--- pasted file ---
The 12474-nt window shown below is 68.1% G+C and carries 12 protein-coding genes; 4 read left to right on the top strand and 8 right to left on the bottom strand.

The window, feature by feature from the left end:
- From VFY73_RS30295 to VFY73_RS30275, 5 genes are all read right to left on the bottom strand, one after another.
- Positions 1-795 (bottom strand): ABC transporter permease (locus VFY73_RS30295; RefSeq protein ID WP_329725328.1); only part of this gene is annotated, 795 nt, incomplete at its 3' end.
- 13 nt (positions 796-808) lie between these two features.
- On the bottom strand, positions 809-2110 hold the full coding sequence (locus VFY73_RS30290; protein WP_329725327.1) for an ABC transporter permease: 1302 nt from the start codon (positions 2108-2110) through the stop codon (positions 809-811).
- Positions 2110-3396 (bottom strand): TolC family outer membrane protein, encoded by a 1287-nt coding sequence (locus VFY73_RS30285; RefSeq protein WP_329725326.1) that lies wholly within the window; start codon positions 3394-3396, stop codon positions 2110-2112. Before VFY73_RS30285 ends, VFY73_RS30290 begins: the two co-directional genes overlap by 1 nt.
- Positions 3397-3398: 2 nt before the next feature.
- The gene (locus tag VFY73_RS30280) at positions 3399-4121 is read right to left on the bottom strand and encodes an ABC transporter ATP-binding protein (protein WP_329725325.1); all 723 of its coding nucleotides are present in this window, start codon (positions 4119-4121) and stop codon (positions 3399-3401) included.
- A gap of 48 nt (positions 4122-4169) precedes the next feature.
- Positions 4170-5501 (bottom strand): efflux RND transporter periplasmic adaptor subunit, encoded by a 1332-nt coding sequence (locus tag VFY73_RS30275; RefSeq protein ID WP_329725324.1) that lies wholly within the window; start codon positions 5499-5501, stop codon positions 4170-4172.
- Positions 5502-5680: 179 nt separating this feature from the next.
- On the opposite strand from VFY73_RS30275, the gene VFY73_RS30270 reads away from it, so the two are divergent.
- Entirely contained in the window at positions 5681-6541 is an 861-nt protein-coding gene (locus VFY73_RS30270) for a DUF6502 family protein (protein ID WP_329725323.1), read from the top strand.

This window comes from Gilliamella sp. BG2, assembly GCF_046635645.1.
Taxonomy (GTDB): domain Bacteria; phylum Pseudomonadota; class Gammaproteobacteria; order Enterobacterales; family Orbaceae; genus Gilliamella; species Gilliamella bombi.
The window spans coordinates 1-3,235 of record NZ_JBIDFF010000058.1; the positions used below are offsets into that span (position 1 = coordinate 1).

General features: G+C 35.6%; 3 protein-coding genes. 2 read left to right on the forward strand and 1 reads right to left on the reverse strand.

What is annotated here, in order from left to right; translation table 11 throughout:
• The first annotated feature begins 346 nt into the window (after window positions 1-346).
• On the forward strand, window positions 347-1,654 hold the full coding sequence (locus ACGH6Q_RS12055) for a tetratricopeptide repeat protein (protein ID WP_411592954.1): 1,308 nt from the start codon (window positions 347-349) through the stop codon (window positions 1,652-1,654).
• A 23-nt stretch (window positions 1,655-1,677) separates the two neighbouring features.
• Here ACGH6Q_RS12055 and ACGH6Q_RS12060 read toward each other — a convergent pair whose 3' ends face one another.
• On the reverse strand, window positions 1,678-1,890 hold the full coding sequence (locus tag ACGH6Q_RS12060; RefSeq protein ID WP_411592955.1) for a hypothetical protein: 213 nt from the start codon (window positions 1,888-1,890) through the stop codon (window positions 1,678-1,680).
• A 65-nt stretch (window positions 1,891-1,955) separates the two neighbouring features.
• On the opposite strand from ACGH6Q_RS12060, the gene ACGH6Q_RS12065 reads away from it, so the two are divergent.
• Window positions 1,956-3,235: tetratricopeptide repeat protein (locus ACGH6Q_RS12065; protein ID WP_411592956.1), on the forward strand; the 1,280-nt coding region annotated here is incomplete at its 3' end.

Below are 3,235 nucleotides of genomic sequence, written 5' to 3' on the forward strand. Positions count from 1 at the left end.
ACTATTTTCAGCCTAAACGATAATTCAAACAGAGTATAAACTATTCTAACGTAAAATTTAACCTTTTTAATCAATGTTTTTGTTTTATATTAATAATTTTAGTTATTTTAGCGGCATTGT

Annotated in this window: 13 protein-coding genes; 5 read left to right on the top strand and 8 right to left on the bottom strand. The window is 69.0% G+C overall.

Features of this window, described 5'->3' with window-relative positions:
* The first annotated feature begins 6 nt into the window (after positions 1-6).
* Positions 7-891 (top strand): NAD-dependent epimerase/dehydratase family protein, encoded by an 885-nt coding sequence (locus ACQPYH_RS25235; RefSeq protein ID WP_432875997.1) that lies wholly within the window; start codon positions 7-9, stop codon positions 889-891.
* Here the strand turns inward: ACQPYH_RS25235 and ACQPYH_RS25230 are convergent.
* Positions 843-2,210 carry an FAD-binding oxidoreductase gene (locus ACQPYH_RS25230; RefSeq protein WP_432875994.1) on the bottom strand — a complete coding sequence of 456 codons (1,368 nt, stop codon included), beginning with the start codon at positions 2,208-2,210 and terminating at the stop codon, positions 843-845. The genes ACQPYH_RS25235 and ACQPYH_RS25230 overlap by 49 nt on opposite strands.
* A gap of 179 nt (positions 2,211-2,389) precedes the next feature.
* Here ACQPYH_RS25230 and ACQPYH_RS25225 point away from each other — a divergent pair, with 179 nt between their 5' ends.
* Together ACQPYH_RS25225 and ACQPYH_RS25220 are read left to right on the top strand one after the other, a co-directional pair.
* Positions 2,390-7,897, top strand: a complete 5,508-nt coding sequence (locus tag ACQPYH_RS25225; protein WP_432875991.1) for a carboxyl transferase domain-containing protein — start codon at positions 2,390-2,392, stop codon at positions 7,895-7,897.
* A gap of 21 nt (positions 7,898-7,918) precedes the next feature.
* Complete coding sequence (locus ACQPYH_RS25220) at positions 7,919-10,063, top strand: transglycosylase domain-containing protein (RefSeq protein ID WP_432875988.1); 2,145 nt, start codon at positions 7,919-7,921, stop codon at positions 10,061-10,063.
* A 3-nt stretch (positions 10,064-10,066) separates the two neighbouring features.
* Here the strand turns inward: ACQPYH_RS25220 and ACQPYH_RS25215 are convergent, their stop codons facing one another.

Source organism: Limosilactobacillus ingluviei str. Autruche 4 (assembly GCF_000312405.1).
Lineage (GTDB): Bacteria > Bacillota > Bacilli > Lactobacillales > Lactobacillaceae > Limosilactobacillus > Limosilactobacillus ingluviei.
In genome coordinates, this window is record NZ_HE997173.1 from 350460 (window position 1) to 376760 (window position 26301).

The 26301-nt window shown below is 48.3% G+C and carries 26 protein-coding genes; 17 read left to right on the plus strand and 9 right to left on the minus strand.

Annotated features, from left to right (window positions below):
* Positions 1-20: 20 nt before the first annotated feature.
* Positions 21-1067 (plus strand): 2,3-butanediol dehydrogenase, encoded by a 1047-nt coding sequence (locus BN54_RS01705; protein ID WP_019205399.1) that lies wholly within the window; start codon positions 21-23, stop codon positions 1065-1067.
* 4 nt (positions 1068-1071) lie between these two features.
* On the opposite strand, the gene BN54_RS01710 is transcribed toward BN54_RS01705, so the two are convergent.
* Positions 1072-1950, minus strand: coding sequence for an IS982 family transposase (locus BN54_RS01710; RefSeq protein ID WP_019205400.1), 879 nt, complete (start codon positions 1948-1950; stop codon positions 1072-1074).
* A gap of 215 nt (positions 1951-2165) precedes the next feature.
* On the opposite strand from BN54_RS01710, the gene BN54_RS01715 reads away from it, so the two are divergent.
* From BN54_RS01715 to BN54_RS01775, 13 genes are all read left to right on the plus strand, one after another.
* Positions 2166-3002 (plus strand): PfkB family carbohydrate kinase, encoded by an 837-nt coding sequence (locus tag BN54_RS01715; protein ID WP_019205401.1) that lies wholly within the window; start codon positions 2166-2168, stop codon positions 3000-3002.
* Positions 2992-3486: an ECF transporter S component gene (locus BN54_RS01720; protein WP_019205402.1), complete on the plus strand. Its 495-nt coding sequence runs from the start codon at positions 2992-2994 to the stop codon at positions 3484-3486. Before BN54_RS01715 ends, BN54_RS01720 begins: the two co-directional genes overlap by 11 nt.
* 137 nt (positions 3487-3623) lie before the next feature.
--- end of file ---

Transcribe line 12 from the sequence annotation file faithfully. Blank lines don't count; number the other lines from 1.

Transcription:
- Positions 5502-5680: 179 nt separating this feature from the next.